I decided to take in a movie today, The Big Short, as part of an outing filled with an endless list of errands to run. This is not my typical routine, to add a movie into the mix of errands, but it is a design I want to experiment with as part of a future I see myself living - shopping, movies, dinner out and so on. If I make attempts at living my dreams (on scale that is manageable or doable) then I am participating in the design of my future.
These days I use public transit when I need to shop at stores too far for walking. The subway and bus are not the best way to grocery shop, what with all the lifting, hauling and walking but hey, they say it’s ‘The better way’, and I’m all for things improving.
As I braced mind and body for the freezing cold temperatures I felt warmed by the alpaca scarf my son had given me, this past Christmas. I was grateful now for his gift, as the wind swirled around me but did not swirl inside my coat. The scarf hugged me tight. I felt so very loved, by its warmth.
I raced down the street because I wanted to get to the subway faster, to get out of the cold, but I was also running late for the movie. When I’m out I like things to go smoothly and enjoy every minute and feel I was meant to have this time to relax. I wanted to arrive at the theatre on time, not missing a minute of the movie, and not missing a moment of this choice to splurge on leisure and entertainment.
I entered the subway rushing right, racing for the two seats near the back at the end of the car. This spot, on every subway, is my most favourite spot. It’s private and isolated almost. I didn’t need to rush, and I’m not sure why I did, perhaps the thought of being late ruled my mind. I felt silly by my behaviour as this is not my usual way; to rush. When it was time for my stop I rose early, as I always do, and made my way to the entrance door just standing there, waiting. With time on my side I noticed my reflection in the car door window and quickly glanced away. Leaning to my right, up against the partition, in the entrance way, I began to relax and slow down. With my right hip extended out my left leg bent at the knee I revelled in the feeling of letting go. The motion of the train invited me into a time and a space where letting go of thought comes easy. At first I worried about my synthetic lavender jacket getting dirty from the window as my shoulder and upper arm enjoyed being propped but then figured my coat is going to get dirty riding the subway whether I worry about it or not. So I let that thought slide as my body shrunk in reaction to my leaning. It felt good to lean on something. When I stopped the fleeting thoughts swishing through my mind, allowing them to float out of me to travel away with the speed of the train, I relaxed further still. In this vacuum of space inside my mind I noticed feelings and emotions rising. I noticed calm and relaxation filling me where there once was rushing and a void of consciousness. So much of what needs doing is done on auto-pilot. I hate being that way and not feeling anything. I was glad for that window so that I could lean on it for a minute and let go of my thoughts just to feel.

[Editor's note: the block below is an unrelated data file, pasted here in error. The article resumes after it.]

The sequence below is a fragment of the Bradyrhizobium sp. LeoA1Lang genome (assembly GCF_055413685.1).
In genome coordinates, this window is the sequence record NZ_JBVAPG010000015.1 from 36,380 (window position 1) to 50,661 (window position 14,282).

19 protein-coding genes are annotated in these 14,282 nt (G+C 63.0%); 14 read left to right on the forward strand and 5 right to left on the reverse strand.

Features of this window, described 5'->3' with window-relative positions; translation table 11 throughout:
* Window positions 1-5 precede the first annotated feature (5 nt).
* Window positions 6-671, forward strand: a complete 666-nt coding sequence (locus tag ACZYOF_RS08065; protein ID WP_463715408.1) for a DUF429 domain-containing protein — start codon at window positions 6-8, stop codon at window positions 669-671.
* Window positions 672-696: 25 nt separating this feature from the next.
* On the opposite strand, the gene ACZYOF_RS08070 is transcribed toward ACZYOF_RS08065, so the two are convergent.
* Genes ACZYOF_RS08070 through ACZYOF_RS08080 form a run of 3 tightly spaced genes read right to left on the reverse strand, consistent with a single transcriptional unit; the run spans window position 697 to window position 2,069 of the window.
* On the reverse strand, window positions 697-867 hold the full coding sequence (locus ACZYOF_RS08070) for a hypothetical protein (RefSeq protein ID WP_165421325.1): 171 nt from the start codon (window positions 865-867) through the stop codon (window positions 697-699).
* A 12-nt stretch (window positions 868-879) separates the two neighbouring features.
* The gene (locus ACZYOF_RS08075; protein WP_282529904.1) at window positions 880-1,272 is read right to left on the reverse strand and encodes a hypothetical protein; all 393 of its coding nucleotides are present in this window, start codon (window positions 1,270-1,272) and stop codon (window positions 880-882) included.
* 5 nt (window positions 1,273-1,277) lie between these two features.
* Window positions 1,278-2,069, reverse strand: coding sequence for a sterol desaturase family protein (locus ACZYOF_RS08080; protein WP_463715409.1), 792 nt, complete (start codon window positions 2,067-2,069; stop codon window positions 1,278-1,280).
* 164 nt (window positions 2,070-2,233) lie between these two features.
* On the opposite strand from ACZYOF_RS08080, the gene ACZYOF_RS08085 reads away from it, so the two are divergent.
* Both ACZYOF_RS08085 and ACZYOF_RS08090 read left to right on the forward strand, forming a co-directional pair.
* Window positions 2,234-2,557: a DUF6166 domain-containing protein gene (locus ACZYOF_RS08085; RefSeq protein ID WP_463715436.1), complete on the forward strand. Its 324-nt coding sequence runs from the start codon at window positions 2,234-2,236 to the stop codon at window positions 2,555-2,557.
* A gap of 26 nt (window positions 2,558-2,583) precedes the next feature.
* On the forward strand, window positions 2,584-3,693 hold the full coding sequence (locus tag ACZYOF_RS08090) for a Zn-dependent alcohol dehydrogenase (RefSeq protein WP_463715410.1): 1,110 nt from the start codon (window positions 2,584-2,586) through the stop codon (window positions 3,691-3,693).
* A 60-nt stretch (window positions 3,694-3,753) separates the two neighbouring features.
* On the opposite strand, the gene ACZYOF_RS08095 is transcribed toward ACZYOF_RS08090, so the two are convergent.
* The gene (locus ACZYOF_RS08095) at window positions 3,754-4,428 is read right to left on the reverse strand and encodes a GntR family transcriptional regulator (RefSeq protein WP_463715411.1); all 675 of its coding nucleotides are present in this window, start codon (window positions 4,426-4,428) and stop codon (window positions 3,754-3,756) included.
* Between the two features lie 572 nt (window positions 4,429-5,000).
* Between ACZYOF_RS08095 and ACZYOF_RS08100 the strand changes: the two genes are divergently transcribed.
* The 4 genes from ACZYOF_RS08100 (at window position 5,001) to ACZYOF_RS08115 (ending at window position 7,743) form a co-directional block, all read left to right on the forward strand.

Creativity invites me in and allows me to lean on it in good times and in the not so good times. My journey toward creativity happened to me when loss happened to me. I have noticed through the years that I am not alone in this journey and many people create in the same way as one they have lost did before them. There are so many stories of loss that are combined with or brought to life by leaning on creativity.
I lean on art for relaxation, positive self-care, for remembering, and for bringing forth difficult and joyous emotion I would not otherwise feel. I lean on art for many things but mostly to support my emotions and to move me forward in life at whatever speed necessary.